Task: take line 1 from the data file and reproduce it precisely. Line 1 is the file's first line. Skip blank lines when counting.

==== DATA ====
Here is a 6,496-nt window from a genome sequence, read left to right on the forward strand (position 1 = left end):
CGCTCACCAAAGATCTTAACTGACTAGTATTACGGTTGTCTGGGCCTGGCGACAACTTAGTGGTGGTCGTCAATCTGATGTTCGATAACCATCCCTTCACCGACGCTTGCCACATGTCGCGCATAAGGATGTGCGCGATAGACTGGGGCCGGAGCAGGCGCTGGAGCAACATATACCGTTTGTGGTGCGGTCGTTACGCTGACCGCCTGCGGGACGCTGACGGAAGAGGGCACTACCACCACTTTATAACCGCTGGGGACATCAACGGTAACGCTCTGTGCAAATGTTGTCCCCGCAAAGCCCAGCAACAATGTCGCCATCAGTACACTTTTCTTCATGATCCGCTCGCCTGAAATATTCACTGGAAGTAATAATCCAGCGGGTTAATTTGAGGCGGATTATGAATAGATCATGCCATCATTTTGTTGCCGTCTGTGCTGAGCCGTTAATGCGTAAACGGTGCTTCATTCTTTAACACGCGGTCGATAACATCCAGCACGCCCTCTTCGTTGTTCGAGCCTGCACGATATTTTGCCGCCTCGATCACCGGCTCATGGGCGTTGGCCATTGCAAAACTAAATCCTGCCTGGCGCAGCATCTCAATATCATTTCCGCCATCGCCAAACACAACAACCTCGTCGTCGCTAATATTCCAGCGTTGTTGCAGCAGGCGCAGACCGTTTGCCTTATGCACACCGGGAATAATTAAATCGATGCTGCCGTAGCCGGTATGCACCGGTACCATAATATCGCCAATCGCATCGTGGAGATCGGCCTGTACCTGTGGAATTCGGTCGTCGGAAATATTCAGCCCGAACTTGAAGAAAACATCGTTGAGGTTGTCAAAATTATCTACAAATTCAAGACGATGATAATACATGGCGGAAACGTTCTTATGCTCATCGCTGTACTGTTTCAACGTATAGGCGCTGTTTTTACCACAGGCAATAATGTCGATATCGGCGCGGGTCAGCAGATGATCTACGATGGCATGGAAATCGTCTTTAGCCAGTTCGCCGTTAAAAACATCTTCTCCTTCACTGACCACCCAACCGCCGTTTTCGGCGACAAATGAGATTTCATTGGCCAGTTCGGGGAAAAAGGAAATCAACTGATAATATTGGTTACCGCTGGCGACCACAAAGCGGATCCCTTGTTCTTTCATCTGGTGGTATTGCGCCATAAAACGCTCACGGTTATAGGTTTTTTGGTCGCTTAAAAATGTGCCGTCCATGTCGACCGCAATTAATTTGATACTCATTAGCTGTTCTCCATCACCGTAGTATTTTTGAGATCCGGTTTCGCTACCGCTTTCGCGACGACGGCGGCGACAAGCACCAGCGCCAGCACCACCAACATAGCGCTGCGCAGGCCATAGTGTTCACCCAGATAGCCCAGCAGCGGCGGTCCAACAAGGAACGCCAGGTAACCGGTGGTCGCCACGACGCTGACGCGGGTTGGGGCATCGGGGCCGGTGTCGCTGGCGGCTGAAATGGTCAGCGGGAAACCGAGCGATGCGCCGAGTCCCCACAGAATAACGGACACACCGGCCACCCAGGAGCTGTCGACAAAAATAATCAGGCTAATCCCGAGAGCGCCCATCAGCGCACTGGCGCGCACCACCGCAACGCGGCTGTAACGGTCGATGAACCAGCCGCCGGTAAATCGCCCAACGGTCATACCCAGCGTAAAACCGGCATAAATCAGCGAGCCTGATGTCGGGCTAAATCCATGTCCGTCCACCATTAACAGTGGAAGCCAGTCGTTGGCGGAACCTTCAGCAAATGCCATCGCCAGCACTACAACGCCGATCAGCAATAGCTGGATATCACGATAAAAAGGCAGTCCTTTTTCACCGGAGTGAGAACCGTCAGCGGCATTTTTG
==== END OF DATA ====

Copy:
Here is a 6,496-nt window from a genome sequence, read left to right on the forward strand (position 1 = left end):